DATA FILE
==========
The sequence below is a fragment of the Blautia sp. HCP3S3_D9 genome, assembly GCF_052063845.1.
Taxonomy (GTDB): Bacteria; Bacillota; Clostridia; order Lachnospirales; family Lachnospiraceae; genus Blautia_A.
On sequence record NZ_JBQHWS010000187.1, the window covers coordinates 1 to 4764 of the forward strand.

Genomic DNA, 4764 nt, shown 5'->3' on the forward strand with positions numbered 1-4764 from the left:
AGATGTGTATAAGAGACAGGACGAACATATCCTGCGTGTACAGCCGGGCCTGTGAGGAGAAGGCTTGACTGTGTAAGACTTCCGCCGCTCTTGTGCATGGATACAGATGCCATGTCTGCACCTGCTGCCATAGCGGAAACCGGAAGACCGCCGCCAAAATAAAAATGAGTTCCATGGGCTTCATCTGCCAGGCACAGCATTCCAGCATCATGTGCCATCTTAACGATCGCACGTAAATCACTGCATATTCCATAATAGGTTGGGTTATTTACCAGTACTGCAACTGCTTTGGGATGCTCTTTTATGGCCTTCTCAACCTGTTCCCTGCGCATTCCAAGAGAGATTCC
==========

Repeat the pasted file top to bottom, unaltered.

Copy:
The sequence below is a fragment of the Blautia sp. HCP3S3_D9 genome, assembly GCF_052063845.1.
Taxonomy (GTDB): Bacteria; Bacillota; Clostridia; order Lachnospirales; family Lachnospiraceae; genus Blautia_A.
On sequence record NZ_JBQHWS010000187.1, the window covers coordinates 1 to 4764 of the forward strand.

Genomic DNA, 4764 nt, shown 5'->3' on the forward strand with positions numbered 1-4764 from the left:
AGATGTGTATAAGAGACAGGACGAACATATCCTGCGTGTACAGCCGGGCCTGTGAGGAGAAGGCTTGACTGTGTAAGACTTCCGCCGCTCTTGTGCATGGATACAGATGCCATGTCTGCACCTGCTGCCATAGCGGAAACCGGAAGACCGCCGCCAAAATAAAAATGAGTTCCATGGGCTTCATCTGCCAGGCACAGCATTCCAGCATCATGTGCCATCTTAACGATCGCACGTAAATCACTGCATATTCCATAATAGGTTGGGTTATTTACCAGTACTGCAACTGCTTTGGGATGCTCTTTTATGGCCTTCTCAACCTGTTCCCTGCGCATTCCAAGAGAGATTCC